Eye Exam

Eye Exam

When reading the shortest of the four gospels, the book of Mark, one finds two miracles that are unique to the second gospel. Not only are they unique by only being found in Mark and not in the other three gospels, but they also are unique by how they are performed. The first of these is found in Mark 7:32-37 and describes how Jesus healed a deaf/mute man peculiarly. Before Jesus heals the man, He puts His fingers in the man’s ears and then touches His saliva to the man’s tongue.  Some have suggested Jesus was attempting to communicate to this man what He intended to do for him, open up his ears, and loosen his tongue. Whatever reason Jesus had to heal the man in that particular way, the results cannot be misinterpreted: Jesus had the power to heal the lame.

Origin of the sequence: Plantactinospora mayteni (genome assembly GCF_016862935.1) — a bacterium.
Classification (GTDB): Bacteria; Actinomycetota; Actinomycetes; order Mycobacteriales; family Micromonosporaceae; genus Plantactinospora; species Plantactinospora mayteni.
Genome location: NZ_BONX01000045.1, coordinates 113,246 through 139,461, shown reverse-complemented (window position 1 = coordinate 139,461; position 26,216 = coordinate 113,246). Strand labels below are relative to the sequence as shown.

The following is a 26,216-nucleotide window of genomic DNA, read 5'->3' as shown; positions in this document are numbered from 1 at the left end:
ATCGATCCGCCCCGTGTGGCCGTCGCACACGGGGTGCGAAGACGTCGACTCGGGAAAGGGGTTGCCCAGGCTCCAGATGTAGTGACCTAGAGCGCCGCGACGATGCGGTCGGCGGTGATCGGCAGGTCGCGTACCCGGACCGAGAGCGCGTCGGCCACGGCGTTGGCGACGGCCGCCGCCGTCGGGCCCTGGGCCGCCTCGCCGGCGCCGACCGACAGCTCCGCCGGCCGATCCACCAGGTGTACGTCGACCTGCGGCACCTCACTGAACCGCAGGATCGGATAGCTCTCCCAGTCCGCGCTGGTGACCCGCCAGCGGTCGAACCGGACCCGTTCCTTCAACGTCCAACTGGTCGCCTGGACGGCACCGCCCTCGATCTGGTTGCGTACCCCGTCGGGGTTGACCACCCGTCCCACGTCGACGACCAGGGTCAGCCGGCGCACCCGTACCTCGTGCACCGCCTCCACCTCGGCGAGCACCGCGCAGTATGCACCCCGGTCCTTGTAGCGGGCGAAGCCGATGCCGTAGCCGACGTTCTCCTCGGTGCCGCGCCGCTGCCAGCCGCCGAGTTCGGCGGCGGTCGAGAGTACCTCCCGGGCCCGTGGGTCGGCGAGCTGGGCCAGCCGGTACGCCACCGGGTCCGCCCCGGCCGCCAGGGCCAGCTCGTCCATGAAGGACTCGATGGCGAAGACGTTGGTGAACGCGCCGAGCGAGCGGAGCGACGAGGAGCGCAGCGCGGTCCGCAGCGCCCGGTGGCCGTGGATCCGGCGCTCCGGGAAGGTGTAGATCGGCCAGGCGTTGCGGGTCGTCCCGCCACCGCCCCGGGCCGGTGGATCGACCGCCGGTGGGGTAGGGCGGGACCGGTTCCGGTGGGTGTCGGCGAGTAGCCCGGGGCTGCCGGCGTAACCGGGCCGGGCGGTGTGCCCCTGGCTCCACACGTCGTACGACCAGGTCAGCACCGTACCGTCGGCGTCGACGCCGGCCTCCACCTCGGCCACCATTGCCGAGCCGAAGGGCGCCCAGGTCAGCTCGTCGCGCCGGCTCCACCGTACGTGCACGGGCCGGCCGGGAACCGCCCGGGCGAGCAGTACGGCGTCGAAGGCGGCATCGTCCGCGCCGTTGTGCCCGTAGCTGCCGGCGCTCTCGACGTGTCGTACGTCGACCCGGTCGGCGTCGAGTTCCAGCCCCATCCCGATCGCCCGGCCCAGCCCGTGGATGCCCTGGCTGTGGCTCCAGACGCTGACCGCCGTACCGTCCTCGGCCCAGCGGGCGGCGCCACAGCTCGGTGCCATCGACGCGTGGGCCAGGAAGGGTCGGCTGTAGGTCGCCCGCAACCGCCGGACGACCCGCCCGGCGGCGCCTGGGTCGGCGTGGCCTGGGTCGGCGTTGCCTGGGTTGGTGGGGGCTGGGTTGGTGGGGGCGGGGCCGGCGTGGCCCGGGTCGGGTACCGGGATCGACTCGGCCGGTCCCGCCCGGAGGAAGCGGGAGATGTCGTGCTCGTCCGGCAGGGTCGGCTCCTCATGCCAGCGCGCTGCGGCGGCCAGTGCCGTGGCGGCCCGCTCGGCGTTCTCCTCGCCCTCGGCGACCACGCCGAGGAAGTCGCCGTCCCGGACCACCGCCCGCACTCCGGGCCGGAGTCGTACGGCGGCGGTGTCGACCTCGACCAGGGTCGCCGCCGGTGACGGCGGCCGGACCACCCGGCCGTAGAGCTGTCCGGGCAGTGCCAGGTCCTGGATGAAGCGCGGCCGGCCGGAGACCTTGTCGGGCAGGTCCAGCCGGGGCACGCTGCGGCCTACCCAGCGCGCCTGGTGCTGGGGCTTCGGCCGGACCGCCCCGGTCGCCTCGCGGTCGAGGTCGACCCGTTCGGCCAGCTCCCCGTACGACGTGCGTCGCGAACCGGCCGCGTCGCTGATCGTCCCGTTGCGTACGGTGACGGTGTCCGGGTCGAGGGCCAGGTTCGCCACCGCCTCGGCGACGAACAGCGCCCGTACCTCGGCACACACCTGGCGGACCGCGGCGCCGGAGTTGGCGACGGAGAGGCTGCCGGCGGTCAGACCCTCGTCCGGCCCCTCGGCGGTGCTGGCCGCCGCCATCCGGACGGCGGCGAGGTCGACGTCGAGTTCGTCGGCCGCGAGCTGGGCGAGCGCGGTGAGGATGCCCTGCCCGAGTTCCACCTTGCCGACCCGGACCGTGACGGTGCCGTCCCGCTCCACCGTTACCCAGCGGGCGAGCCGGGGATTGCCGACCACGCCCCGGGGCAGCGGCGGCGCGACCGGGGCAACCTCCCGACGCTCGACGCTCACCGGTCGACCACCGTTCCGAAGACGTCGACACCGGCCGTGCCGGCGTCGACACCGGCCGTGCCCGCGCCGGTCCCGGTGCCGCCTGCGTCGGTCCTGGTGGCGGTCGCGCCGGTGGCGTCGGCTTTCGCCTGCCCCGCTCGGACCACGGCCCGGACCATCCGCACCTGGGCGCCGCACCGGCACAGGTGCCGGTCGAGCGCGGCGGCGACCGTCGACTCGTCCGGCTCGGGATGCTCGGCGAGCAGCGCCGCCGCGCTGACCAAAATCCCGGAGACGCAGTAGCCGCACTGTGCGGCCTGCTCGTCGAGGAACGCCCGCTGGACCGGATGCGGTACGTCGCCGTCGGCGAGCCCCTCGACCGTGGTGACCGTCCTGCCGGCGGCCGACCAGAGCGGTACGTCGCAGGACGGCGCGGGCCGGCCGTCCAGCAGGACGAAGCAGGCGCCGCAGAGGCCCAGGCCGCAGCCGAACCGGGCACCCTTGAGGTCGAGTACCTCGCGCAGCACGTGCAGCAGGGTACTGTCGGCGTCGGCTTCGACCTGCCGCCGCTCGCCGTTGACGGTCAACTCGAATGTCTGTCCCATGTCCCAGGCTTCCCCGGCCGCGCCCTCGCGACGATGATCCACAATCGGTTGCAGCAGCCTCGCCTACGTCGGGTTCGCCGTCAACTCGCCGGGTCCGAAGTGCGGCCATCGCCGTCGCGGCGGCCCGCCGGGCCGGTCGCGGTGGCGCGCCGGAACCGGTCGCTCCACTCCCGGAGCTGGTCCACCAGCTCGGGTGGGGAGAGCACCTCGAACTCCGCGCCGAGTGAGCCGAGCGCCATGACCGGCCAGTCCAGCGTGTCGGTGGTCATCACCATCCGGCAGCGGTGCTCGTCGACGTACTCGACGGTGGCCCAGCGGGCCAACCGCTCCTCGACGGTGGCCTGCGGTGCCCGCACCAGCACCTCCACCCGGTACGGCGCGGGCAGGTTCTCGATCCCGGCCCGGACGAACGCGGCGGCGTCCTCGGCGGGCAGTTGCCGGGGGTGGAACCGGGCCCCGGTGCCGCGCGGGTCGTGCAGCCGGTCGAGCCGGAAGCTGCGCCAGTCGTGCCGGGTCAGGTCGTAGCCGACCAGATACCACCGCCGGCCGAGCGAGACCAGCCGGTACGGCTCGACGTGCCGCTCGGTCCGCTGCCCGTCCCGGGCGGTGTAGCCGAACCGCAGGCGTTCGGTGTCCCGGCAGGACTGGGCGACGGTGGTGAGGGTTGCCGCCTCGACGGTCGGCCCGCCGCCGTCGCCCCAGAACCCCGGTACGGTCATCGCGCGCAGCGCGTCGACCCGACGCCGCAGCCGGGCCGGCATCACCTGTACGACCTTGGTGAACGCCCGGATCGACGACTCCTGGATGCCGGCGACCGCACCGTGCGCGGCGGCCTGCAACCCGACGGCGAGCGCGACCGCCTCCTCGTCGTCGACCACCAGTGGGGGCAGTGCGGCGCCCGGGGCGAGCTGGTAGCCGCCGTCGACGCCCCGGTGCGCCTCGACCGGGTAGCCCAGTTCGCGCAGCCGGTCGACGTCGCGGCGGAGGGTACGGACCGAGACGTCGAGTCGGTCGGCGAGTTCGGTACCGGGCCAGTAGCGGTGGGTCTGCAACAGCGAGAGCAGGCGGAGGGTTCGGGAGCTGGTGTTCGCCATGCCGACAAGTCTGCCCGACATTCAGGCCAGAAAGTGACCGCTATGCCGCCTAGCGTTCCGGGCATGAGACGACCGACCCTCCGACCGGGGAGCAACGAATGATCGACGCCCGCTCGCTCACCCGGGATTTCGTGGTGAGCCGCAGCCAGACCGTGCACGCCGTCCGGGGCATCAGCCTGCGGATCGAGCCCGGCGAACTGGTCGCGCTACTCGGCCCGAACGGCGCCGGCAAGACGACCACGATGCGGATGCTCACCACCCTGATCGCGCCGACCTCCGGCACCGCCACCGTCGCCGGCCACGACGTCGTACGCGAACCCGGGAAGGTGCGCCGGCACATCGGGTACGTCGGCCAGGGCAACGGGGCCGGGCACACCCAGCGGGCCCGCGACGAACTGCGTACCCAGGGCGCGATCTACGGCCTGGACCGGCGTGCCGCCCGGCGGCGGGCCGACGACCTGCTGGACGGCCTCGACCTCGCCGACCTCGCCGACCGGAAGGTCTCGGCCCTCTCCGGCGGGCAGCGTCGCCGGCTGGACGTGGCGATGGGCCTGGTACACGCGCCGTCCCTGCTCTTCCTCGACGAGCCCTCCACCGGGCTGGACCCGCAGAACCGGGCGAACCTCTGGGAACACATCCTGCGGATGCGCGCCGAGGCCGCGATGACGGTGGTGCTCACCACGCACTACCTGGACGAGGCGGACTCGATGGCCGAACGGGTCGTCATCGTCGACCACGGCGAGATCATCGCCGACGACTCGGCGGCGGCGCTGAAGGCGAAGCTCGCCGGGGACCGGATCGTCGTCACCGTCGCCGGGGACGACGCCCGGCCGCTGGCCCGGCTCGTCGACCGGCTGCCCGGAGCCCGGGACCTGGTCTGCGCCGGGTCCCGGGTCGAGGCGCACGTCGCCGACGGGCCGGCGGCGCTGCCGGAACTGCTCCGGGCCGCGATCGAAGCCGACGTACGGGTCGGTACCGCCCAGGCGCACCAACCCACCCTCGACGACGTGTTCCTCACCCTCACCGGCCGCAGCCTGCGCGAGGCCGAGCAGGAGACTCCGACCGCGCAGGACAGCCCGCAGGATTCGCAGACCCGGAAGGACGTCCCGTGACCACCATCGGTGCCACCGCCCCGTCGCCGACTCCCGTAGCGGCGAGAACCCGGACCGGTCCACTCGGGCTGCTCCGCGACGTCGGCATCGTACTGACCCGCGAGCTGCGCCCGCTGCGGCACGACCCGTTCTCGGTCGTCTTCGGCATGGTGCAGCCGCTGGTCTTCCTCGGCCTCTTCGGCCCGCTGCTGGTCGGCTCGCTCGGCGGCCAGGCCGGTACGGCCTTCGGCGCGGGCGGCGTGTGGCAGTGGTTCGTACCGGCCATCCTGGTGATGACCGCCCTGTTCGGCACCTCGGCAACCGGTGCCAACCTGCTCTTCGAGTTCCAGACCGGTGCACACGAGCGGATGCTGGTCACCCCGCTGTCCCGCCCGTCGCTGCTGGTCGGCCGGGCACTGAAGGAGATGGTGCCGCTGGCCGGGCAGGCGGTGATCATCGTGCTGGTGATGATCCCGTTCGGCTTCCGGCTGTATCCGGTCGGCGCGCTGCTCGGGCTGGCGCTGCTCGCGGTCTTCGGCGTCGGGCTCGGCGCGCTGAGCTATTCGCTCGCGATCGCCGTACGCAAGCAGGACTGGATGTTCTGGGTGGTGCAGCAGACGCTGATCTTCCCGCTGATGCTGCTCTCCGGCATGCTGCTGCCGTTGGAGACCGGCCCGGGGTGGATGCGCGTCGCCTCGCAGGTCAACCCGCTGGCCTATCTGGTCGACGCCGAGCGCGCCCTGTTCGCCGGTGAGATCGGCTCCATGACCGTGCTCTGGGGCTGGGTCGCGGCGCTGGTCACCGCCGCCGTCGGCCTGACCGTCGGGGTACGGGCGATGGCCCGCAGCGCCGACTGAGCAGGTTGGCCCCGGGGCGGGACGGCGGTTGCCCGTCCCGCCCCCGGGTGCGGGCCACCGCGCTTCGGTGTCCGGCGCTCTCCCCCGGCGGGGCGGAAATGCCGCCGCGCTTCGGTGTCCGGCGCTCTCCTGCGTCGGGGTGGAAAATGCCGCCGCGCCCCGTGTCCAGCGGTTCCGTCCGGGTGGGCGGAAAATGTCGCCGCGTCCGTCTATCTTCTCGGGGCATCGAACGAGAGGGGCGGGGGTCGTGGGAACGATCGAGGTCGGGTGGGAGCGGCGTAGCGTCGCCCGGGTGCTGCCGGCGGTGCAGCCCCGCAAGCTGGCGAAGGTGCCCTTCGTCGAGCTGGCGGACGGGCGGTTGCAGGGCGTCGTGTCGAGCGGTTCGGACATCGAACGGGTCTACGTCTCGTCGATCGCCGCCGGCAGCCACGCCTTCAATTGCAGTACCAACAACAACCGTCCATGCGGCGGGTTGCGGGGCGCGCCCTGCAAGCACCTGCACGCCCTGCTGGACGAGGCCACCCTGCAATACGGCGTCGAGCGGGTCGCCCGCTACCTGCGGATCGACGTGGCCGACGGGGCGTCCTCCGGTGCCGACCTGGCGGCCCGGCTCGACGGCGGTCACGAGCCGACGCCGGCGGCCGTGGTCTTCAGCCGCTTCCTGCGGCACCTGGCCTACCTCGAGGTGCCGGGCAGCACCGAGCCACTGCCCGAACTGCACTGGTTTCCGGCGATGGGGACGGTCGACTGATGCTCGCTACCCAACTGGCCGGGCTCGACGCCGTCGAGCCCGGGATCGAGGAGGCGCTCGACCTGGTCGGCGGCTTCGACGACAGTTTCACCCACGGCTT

The second unique miracle to Mark is a little less clear when interpreting not only Jesus’ motivation of how he performed the miracle but also what it says about His power. Mark 8:22-26, “22 And they came to Bethsaida. And they brought a blind man to Jesus and implored Him to touch him. 23 Taking the blind man by the hand, He brought him out of the village; and after spitting on his eyes and laying His hands on him, He asked him, “Do you see anything?” 24 And he looked up and said, “I see men, for I see them like trees, walking around.” 25 Then again He laid His hands on his eyes; and he looked intently and was restored, and began to see everything clearly.26 And He sent him to his home, saying, “Do not even enter the village.” Does this miracle show a “weakness” or less than a perfect attempt by Jesus to heal a man in need? Does this multi-stage miracle reveal a flaw in the perfect healing power of Jesus? Or, is it done this way for a bigger purpose like so many of Jesus’ actions and methods? What lesson what Jesus trying to teach in Mark 8:22-26 and to whom was it pointed to? To seek out this answer, we must go to the text and examine the blind man in the different stages in which we see Him.